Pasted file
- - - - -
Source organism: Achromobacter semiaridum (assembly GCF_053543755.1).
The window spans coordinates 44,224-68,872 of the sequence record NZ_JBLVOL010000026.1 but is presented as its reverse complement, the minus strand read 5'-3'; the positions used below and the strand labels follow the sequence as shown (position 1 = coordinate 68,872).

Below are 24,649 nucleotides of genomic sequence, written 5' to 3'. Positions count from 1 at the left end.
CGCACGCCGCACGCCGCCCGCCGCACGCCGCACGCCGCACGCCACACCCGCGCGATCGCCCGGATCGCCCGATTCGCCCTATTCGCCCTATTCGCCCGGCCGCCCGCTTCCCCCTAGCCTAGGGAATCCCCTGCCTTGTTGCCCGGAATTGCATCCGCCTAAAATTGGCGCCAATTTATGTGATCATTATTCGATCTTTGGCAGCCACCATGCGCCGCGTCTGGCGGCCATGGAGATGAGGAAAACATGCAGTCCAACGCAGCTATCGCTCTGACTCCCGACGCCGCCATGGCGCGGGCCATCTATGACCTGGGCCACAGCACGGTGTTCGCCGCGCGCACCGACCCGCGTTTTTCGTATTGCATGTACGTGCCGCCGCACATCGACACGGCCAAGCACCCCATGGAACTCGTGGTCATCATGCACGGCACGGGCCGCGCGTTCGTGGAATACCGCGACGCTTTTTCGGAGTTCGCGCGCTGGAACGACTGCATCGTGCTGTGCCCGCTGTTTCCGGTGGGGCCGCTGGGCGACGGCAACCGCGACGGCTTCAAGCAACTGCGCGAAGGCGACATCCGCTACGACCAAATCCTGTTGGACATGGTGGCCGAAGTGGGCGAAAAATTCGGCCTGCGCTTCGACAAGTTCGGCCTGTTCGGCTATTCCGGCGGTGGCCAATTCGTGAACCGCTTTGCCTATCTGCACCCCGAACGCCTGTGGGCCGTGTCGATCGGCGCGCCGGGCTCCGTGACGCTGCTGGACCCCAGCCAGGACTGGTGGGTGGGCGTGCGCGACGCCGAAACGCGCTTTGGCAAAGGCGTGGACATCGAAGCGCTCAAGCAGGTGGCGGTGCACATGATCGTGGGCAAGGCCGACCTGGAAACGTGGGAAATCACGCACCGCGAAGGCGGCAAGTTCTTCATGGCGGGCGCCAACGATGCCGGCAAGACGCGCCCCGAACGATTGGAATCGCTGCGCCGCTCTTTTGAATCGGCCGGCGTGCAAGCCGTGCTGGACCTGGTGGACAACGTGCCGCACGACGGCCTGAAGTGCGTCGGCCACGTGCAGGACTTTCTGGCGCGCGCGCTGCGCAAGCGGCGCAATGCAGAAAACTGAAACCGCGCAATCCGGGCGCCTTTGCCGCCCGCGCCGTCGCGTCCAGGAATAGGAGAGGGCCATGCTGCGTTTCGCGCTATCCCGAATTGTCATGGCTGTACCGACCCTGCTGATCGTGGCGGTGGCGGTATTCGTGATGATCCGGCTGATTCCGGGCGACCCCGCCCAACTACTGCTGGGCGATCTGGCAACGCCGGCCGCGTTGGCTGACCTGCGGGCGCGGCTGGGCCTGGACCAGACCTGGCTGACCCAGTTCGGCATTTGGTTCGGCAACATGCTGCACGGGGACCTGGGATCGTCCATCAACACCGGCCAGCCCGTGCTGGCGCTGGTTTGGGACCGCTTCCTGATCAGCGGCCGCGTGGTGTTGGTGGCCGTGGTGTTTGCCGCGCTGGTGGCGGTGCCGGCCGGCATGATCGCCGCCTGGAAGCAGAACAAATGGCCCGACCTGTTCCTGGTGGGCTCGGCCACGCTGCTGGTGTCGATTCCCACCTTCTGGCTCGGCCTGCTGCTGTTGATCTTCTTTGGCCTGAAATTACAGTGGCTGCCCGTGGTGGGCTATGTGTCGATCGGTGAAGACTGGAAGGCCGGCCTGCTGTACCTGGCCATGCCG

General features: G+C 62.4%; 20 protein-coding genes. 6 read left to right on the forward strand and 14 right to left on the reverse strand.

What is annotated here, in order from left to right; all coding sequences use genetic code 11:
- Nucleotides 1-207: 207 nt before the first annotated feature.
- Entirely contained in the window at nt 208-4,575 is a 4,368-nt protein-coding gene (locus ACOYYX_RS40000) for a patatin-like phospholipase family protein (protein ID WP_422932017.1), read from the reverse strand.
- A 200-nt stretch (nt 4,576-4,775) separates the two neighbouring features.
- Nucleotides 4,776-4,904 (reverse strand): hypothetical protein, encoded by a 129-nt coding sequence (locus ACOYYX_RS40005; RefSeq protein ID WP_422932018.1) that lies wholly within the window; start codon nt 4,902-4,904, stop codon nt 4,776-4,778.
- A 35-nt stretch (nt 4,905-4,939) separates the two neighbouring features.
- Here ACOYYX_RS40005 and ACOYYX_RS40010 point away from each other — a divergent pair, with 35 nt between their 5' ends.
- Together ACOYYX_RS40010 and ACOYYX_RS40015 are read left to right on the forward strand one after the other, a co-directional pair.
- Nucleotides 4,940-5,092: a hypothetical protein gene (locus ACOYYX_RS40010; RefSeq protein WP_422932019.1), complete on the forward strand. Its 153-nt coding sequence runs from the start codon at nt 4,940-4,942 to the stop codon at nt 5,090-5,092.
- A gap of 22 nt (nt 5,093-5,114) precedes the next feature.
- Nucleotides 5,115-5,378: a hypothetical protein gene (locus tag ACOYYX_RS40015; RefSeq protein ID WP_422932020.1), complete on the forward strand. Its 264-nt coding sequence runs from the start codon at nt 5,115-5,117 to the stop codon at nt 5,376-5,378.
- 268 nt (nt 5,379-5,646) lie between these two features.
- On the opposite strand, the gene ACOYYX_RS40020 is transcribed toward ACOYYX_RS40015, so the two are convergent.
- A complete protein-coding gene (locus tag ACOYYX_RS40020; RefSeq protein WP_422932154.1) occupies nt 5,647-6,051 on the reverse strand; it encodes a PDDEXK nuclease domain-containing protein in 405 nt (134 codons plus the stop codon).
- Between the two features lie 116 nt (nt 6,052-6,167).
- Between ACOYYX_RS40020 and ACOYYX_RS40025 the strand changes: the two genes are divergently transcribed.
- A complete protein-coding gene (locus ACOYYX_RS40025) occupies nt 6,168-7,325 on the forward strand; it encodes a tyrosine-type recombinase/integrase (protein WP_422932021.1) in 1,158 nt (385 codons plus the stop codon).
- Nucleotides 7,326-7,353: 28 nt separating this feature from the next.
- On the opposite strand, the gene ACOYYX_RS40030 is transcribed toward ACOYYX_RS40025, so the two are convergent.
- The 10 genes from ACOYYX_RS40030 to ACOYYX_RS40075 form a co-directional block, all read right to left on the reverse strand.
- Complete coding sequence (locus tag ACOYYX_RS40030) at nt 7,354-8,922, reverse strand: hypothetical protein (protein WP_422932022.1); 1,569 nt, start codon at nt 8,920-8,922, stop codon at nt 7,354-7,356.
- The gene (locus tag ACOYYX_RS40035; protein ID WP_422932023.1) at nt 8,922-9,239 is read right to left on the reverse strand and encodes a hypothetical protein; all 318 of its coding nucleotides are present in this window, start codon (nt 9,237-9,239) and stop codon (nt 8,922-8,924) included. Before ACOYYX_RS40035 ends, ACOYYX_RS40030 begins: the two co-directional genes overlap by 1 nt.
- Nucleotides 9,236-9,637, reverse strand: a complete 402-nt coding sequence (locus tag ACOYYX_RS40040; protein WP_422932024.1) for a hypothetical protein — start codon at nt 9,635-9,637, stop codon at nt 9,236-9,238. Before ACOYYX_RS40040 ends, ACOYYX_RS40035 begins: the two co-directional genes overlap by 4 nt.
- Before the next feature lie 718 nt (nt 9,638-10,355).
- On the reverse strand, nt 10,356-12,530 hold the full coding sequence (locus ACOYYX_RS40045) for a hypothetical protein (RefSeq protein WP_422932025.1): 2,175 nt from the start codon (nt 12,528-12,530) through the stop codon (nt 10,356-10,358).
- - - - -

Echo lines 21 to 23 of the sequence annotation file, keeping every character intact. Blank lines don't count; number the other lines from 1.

- Between ACOYYX_RS40020 and ACOYYX_RS40025 the strand changes: the two genes are divergently transcribed.
- A complete protein-coding gene (locus ACOYYX_RS40025) occupies nt 6,168-7,325 on the forward strand; it encodes a tyrosine-type recombinase/integrase (protein WP_422932021.1) in 1,158 nt (385 codons plus the stop codon).
- Nucleotides 7,326-7,353: 28 nt separating this feature from the next.